Kissinger established special communication channels with other foreign officials. In October 1969, for instance, he arranged a backchannel with West German State Secretary Egon Bahr that also included West German Chancellor Willy Brandt. Starting in early 1971 Kissinger and Bahr exchanged messages through a covert Navy operation. For more information, see Foreign Relations, 1969–1976, volume XL, Germany and Berlin, 1969–1972.

Kissinger communicated through backchannels that bypassed the Department of State with a number of U.S. Ambassadors at their posts abroad, among them Ambassador to Vietnam Ellsworth Bunker, Ambassador to Pakistan Joseph Farland, Ambassador to West Germany Kenneth Rush, and Ambassador William Porter at the Paris peace talks. President Nixon commented at a meeting with his closest advisers on December 22, 1971, that “there have been more backchannel games played in this administration than any in history because we couldn’t trust the God damned State Department.” (Conversation 308–13; National Archives, Nixon Presidential Materials, White House Tapes) David McManis, Director of the White House Situation Room, briefed General Brent Scowcroft on the situation in a January 4, 1973, memorandum: “‘Backchannel communications’ are used to provide an unusual degree of privacy to messages between HAK and selected ambassadors. [1½ lines of source text not declassified]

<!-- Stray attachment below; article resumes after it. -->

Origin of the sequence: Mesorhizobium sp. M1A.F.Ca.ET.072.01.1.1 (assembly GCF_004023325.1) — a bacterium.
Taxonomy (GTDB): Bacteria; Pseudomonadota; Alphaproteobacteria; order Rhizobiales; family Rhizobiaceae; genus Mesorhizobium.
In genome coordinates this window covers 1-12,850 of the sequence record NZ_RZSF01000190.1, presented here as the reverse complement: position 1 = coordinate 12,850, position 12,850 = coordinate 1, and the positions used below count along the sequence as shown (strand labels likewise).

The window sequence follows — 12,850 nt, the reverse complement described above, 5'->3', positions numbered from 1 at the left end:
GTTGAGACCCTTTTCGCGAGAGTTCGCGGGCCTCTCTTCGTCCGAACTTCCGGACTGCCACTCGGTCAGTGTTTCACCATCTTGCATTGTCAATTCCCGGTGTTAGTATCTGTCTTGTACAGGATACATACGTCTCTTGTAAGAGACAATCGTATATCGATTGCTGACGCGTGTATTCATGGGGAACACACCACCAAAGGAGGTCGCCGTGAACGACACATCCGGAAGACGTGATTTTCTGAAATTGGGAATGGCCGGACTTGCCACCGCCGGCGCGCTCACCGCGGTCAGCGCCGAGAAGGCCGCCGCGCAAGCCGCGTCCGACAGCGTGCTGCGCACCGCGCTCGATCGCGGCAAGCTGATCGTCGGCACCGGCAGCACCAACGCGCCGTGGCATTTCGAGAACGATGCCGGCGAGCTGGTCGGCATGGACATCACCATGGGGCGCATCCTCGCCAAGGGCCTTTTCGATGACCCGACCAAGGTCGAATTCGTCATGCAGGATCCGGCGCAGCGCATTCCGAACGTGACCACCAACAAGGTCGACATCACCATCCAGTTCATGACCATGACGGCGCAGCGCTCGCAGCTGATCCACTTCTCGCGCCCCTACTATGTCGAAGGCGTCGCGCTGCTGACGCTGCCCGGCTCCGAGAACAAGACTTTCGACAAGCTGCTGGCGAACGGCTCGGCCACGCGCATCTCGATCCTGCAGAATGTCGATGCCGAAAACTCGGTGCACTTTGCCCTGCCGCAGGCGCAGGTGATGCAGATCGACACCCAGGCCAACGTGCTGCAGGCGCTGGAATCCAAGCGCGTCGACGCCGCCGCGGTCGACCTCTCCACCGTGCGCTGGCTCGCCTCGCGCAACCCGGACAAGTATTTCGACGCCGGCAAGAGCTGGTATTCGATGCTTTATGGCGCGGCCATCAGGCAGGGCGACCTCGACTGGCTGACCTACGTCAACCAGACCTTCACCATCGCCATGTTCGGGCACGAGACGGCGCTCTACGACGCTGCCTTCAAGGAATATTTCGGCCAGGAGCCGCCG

“We have [less than 1 line of source text not declassified] set up several communications links using key materials permitting access to the message [Page 69] only here and at the distant end—not at any headquarters or relay point.” McManis briefly described procedures for communicating with Ambassadors Bunker and Porter and Egon Bahr and noted that “one alternative has always been the courier run.” (Ibid., NSC Files, Box 1327, NSC Unfiled Material 1971) Later in 1973 Kissinger began having some backchannel messages specially encrypted. (Memorandum from Scowcroft to Kissinger, April 27, 1973; ibid. Box 1335) Copies of many backchannel communications, including those with Ambassadors Bunker and Farland, are ibid., Backchannel Files, Backchannel Messages, Boxes 410–433.

Kissinger was concerned that the Department of State not become party to his backchannel communications. In a January 12, 1971, message to Bunker he observed that during a discussion with William Sullivan, Deputy Assistant Secretary of State for East Asian and Pacific Affairs, Sullivan had “referred to fact that you would be returning to Washington as a result of my backchannel request to you to do so. I was surprised that Department was aware of my use of this channel since I have been proceeding under the assumption that our communication through this channel are kept exclusively between us. I would be grateful if you would reassure me in this respect.” (Ibid., Kissinger Office Files, Box 148, State/WH Relationship, Vol. 4)